Novell also announced the sale of certain intellectual property assets to CPTN Holdings LLC. The sale of certain intellectual property assets will not impact customers. Customers will continue to be authorized to use Novell products under this intellectual property.

Attachmate Corporation plans to retain both the Novell and SUSE brands and operate them as two separate business units, along with its other holdings, Attachmate and NetIQ. The transaction with Attachmate Corporation and the sale of certain intellectual property assets to CPTN Holdings LLC are currently expected to close in the first quarter of 2011.

Until the merger transaction closes, it is business as usual. We have no plans to change your current sales coverage or ordering practices. If you have any questions or wish to discuss this matter further, please feel free to contact your local sales leadership.

I want to thank you personally for your ongoing business and express my deep appreciation for the trust and confidence you have placed in Novell over the last year. We hope you share our enthusiasm about Novell’s exciting future.

Sincerely,

Ron Hovsepian

Forward-Looking STATEMENTS

This communication contains statements that constitute forward-looking statements within the meaning of the Private Securities Litigation Reform Act of 1995. These statements are based on the current expectations and beliefs of Novell and are subject to a number of risks, uncertainties and assumptions that could cause actual results to differ materially from those described in the forward-looking statements. Many of these risks are beyond our control or ability to predict. Important factors that could cause actual results to differ from those set forth in the forward-looking statements include, but are not limited to, the risk that the proposed sale of certain intellectual property assets and the proposed merger may not be consummated in a timely manner, if at all; the risk that various closing conditions will not be satisfied or waived, including the risk that a governmental entity may prohibit, delay or refuse to grant approval for the consummation of the transactions; and other risks and uncertainties discussed in Novell’s filings with the Securities and Exchange Commission. You should not rely upon forward-looking statements as predictions of future events. Novell expressly disclaims any obligation or undertaking to update or revise any forward-looking statements contained herein.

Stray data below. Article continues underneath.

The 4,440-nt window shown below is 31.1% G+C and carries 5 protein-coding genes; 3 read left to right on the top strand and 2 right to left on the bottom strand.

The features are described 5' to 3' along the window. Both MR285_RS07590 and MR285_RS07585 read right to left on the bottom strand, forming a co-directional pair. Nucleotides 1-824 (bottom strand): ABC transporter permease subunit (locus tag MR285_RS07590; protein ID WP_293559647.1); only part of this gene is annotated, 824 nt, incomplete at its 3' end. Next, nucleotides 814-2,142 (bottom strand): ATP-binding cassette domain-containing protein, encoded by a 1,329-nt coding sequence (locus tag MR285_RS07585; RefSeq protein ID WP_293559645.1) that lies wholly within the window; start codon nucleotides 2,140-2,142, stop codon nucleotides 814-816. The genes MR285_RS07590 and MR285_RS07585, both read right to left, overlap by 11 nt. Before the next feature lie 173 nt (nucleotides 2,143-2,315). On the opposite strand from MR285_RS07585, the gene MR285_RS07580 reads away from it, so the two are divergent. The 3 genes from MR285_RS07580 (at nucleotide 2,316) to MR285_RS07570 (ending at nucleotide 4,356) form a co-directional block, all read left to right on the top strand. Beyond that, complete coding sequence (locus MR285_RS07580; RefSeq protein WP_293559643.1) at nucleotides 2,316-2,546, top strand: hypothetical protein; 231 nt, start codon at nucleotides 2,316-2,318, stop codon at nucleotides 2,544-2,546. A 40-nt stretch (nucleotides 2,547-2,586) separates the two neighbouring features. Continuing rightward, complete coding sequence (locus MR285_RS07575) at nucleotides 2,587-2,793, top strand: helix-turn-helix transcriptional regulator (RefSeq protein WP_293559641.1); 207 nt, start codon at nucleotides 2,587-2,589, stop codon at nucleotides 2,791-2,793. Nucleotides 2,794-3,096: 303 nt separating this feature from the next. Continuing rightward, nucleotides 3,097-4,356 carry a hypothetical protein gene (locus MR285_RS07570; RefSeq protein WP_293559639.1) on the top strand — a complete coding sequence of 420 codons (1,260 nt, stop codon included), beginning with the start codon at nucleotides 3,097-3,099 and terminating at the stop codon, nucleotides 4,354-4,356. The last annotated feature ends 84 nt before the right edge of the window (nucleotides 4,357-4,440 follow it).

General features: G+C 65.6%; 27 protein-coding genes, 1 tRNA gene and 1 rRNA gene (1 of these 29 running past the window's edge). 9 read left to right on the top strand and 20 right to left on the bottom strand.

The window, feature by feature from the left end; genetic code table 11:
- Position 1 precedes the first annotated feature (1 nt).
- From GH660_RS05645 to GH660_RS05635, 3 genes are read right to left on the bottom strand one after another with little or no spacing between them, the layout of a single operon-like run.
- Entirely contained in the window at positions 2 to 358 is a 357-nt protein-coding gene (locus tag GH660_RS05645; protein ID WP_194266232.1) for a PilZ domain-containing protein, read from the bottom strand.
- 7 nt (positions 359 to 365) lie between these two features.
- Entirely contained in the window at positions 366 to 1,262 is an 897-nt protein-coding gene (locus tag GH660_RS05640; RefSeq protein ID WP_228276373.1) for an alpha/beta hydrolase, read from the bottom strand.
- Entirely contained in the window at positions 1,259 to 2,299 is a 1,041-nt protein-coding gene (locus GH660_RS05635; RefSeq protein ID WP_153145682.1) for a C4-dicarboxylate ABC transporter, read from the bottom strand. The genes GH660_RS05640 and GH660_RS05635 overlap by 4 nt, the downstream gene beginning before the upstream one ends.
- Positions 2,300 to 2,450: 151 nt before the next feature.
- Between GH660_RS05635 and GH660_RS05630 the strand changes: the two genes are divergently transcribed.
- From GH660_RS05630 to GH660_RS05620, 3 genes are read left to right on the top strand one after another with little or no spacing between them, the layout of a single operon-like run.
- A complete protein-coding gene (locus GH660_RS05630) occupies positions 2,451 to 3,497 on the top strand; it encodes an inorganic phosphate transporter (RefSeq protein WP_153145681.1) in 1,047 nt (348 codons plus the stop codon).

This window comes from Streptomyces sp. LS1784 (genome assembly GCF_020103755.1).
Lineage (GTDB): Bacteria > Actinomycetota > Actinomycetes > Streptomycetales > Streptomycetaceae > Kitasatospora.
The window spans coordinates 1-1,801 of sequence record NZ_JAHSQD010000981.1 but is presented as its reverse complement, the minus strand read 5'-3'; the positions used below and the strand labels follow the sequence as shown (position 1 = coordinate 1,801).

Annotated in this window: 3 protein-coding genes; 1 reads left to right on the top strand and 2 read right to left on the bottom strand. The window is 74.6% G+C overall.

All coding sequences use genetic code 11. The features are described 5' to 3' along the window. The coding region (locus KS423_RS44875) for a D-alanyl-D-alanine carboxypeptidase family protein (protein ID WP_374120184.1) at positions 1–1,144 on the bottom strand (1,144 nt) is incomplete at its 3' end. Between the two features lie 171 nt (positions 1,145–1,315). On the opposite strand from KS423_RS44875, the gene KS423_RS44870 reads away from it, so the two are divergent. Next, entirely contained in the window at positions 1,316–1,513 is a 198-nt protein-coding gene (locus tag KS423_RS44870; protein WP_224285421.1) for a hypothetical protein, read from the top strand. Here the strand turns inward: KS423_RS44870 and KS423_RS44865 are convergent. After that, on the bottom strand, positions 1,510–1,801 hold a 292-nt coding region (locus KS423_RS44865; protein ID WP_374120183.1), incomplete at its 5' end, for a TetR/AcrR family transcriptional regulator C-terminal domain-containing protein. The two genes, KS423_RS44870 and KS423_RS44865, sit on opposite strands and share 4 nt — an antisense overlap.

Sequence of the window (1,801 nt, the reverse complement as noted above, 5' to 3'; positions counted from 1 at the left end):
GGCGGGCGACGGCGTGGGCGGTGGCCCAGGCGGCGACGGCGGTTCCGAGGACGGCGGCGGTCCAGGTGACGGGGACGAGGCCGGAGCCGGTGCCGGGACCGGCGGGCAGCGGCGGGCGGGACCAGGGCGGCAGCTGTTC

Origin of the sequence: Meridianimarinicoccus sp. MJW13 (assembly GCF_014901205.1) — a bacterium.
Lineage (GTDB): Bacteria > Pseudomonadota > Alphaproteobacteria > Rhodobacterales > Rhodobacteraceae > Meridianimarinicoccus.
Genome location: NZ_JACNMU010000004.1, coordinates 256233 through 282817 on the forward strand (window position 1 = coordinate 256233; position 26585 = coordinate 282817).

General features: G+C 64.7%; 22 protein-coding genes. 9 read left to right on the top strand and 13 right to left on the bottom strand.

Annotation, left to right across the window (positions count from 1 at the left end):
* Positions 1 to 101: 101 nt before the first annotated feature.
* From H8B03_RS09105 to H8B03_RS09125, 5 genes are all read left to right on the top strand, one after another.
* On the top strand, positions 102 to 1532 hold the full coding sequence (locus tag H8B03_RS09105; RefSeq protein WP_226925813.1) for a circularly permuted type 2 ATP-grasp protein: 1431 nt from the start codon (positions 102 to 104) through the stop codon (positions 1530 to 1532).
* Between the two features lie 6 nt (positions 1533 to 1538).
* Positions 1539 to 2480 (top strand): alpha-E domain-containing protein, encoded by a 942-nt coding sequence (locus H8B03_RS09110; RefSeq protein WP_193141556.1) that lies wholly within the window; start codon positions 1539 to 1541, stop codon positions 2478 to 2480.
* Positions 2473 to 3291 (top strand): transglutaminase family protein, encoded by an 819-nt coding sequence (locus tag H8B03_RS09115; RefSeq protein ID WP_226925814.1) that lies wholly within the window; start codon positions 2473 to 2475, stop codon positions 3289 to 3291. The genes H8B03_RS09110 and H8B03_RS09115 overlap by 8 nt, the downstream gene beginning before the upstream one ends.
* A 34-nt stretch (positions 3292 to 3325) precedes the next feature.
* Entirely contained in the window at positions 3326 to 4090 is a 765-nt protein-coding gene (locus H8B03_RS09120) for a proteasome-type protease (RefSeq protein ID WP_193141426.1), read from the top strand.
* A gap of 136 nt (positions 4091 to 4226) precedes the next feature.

ADDITIONAL INFORMATION ABOUT THE MERGER AND WHERE TO FIND IT

In connection with the proposed merger, Novell intends to file relevant materials with the SEC, including a proxy statement. Investors and security holders of Novell are urged to read these documents (if and when they become available) and any other relevant documents filed with the SEC because they will contain important information about Novell, the proposed sale of certain intellectual property assets, the proposed merger and the parties to these proposed transactions. Investors and security holders may obtain these documents free of charge at the SEC’s website at http://www.sec.gov. In addition, the documents filed with the SEC by Novell may be obtained free of charge by directing such request to: Novell Investor Relations at 1-800-317-3195 or from the investor relations website portion of Novell's website.

Novell and its directors and executive officers may be deemed to be participants in the solicitation of proxies from Novell’s stockholders in respect of the proposed merger. Information regarding Novell’s directors and executive officers is contained in Novell’s Annual Report on Form 10-K for the fiscal year ended October 31, 2009, its proxy statement for its 2010 Annual Meeting of Stockholders, dated February 26, 2010, and subsequent filings which Novell has made with the SEC. Stockholders may obtain additional information about the directors and executive officers of Novell and their respective interests with respect to the proposed merger by reading the definitive proxy statement and other relevant documents regarding the proposed merger, when filed with the SEC.

Well, I told you in 2006 that Novell had sold out, did I not? The Microsoft patent deal was a big hint. The sale to the Microsoft consortium could be about that too, actually.

I hope you will be careful never to sign over your copyrights to any commercial vendor where the wording allows the vendor to change the license any way it pleases. Sometimes what pleases it most is to get a huge basket of money.

The full press release:

Novell, Inc. (NASDAQ: NOVL), the leader in intelligent workload management, today announced that it has entered into a definitive merger agreement under which Attachmate Corporation would acquire Novell for $6.10 per share in cash in a transaction valued at approximately $2.2 billion. Attachmate Corporation is owned by an investment group led by Francisco Partners, Golden Gate Capital and Thoma Bravo. Novell also announced it has entered into a definitive agreement for the concurrent sale of certain intellectual property assets to CPTN Holdings LLC, a consortium of technology companies organized by Microsoft Corporation, for $450 million in cash, which cash payment is reflected in the merger consideration to be paid by Attachmate Corporation.